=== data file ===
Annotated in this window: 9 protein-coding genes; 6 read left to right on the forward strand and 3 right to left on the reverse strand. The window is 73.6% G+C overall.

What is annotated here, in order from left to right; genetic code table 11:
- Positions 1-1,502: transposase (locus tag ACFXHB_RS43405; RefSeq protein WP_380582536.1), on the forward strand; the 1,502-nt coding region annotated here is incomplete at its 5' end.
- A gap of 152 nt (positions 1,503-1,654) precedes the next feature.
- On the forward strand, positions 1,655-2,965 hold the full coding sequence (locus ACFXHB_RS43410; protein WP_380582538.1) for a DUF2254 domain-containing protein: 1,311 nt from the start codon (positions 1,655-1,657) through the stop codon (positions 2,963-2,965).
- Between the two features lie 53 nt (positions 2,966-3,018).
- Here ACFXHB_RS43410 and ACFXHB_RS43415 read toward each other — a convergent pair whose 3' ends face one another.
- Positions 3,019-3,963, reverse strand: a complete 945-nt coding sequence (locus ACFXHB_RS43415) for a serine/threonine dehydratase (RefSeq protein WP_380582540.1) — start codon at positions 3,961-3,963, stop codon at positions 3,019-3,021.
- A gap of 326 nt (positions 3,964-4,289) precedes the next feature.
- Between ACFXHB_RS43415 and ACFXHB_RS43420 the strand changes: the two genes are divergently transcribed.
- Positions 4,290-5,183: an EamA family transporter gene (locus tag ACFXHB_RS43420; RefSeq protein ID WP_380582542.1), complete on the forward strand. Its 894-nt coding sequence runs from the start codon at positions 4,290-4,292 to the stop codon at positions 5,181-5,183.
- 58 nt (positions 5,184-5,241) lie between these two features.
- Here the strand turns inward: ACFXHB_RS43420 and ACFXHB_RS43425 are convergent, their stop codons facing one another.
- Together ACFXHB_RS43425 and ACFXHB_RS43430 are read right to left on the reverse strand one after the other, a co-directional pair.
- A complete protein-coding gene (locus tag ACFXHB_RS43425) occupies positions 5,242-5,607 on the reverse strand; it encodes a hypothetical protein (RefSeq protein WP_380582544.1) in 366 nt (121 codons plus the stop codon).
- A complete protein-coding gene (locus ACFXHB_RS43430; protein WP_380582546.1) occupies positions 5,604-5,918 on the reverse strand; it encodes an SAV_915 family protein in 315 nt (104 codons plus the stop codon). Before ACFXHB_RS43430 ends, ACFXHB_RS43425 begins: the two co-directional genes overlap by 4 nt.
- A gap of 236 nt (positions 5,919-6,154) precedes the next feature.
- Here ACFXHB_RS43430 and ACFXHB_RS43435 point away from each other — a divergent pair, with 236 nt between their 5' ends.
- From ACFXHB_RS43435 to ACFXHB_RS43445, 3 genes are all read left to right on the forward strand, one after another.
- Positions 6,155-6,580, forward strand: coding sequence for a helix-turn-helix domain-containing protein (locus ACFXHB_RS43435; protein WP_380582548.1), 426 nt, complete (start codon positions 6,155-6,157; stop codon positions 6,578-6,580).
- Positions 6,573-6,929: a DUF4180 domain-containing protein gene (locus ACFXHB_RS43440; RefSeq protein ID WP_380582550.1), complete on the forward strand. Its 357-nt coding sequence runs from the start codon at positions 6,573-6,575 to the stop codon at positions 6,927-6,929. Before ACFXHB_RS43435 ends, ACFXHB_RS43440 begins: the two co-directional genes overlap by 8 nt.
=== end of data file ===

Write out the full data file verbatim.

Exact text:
Annotated in this window: 9 protein-coding genes; 6 read left to right on the forward strand and 3 right to left on the reverse strand. The window is 73.6% G+C overall.

What is annotated here, in order from left to right; genetic code table 11:
- Positions 1-1,502: transposase (locus tag ACFXHB_RS43405; RefSeq protein WP_380582536.1), on the forward strand; the 1,502-nt coding region annotated here is incomplete at its 5' end.
- A gap of 152 nt (positions 1,503-1,654) precedes the next feature.
- On the forward strand, positions 1,655-2,965 hold the full coding sequence (locus ACFXHB_RS43410; protein WP_380582538.1) for a DUF2254 domain-containing protein: 1,311 nt from the start codon (positions 1,655-1,657) through the stop codon (positions 2,963-2,965).
- Between the two features lie 53 nt (positions 2,966-3,018).
- Here ACFXHB_RS43410 and ACFXHB_RS43415 read toward each other — a convergent pair whose 3' ends face one another.
- Positions 3,019-3,963, reverse strand: a complete 945-nt coding sequence (locus ACFXHB_RS43415) for a serine/threonine dehydratase (RefSeq protein WP_380582540.1) — start codon at positions 3,961-3,963, stop codon at positions 3,019-3,021.
- A gap of 326 nt (positions 3,964-4,289) precedes the next feature.
- Between ACFXHB_RS43415 and ACFXHB_RS43420 the strand changes: the two genes are divergently transcribed.
- Positions 4,290-5,183: an EamA family transporter gene (locus tag ACFXHB_RS43420; RefSeq protein ID WP_380582542.1), complete on the forward strand. Its 894-nt coding sequence runs from the start codon at positions 4,290-4,292 to the stop codon at positions 5,181-5,183.
- 58 nt (positions 5,184-5,241) lie between these two features.
- Here the strand turns inward: ACFXHB_RS43420 and ACFXHB_RS43425 are convergent, their stop codons facing one another.
- Together ACFXHB_RS43425 and ACFXHB_RS43430 are read right to left on the reverse strand one after the other, a co-directional pair.
- A complete protein-coding gene (locus tag ACFXHB_RS43425) occupies positions 5,242-5,607 on the reverse strand; it encodes a hypothetical protein (RefSeq protein WP_380582544.1) in 366 nt (121 codons plus the stop codon).
- A complete protein-coding gene (locus ACFXHB_RS43430; protein WP_380582546.1) occupies positions 5,604-5,918 on the reverse strand; it encodes an SAV_915 family protein in 315 nt (104 codons plus the stop codon). Before ACFXHB_RS43430 ends, ACFXHB_RS43425 begins: the two co-directional genes overlap by 4 nt.
- A gap of 236 nt (positions 5,919-6,154) precedes the next feature.
- Here ACFXHB_RS43430 and ACFXHB_RS43435 point away from each other — a divergent pair, with 236 nt between their 5' ends.
- From ACFXHB_RS43435 to ACFXHB_RS43445, 3 genes are all read left to right on the forward strand, one after another.
- Positions 6,155-6,580, forward strand: coding sequence for a helix-turn-helix domain-containing protein (locus ACFXHB_RS43435; protein WP_380582548.1), 426 nt, complete (start codon positions 6,155-6,157; stop codon positions 6,578-6,580).
- Positions 6,573-6,929: a DUF4180 domain-containing protein gene (locus ACFXHB_RS43440; RefSeq protein ID WP_380582550.1), complete on the forward strand. Its 357-nt coding sequence runs from the start codon at positions 6,573-6,575 to the stop codon at positions 6,927-6,929. Before ACFXHB_RS43435 ends, ACFXHB_RS43440 begins: the two co-directional genes overlap by 8 nt.